Revolutionary Road: Reading The Islamic Revolution For Women, With Care

The 30th anniversary of the Iranian revolution has prompted a raft of stories profiling both those women who fled the country in its wake, and others who have made lives in a new Iran.

NPR profiles one of those who chose to leave. Roset Melamed, who was Miss Iran 1976, had a typically secular upbringing. Although her family was Jewish, they were not religious, and the strictures the 1979 revolution brought in its wake came as a shock to her. After she and her husband were threatened by a soldier for holding hands at a pizzeria, the family, like many Iranians of their generation, made a new life in Los Angeles.

Any discussion of the Iranian revolution is inevitably going to address women's issues. While this is important - nay, vital - an article on the blog Muslimah Media Watch makes the argument that too often these pieces focus on the simplistic symbol of the enforced hijab and chador, pointing to Vermont Public Radio's point that even "if the law imposing hejab were repealed tomorrow many Iranian women would continue to dress this way out of habit and religious conviction. The more universal issues for women in Iran concern legal rights and economic opportunity."

The author adds that frequently reading coverage of Iranian women's issues, one is left unaware of the important gains made by female activists towards education and employment and, worryingly, with the impression that Islam itself is responsible for revoking women's rights, rather than "patriarchal interpretations of Qur'an and hadeeth, which form the basis of Islamic law." The author sums up the argument by quoting the Iranian activist Shirin Ebadi:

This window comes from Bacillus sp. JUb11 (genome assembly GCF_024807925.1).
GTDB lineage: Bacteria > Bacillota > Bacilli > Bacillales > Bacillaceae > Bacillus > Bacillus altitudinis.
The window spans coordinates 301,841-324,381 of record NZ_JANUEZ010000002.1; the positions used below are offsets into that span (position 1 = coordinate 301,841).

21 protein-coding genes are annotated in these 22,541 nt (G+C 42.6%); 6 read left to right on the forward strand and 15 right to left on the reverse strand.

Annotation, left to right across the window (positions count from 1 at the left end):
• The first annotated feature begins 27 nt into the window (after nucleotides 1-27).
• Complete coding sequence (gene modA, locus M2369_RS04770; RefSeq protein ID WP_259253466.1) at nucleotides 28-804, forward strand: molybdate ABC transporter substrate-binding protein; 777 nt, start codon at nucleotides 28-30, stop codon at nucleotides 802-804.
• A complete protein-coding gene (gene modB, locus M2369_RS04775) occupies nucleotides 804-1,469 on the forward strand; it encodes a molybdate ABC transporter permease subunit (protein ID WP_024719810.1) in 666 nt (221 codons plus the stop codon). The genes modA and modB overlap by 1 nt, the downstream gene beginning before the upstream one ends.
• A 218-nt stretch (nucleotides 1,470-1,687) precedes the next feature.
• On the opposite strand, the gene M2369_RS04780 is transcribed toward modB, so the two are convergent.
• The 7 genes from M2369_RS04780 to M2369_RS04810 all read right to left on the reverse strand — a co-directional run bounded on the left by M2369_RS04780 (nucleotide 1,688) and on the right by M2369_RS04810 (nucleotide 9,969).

Women took part in the revolution beside men. They felt their freedom and independence would be guaranteed when the country shifted into an Islamic Republic. Unfortunately, they did not obtain the freedom worthy of an Iranian woman.

For her part, Melamed and her family found success in America after leaving everything behind. Her husband, an engineer, eventually became part of the NASA team responsible for the Mars Rover, work that won him a special prize in his field. Says Melamed, the former beauty queen, "We are a successful family." Success, of course, can be defined a lot of ways. Sunday's "Modern Love" column in the NY Times explored the lifelong fears the revolution instilled in even those women who seemed defiant, but it seems impossible to generalize. Says one Iranian friend, "nothing about the situation is black and white, even for those of us with strong opinions and fears. Being in a certain situation doesn't automatically make someone a victim. There's a big burden of context to modern Iranian identity, and we just hope, when they read all the recent coverage, people can remember that."

Roset Melamed, An Iranian Beauty Queen [NPR]
A Look at Women In Iran 30 Years After The Islamic Revolution [Muslimah Media Watch]
Iran 2009: Iranian Women Make Gains, But Barriers Remain [Vermont Public Radio]
In My Mother, A Fear Stripped Bare [New York Times]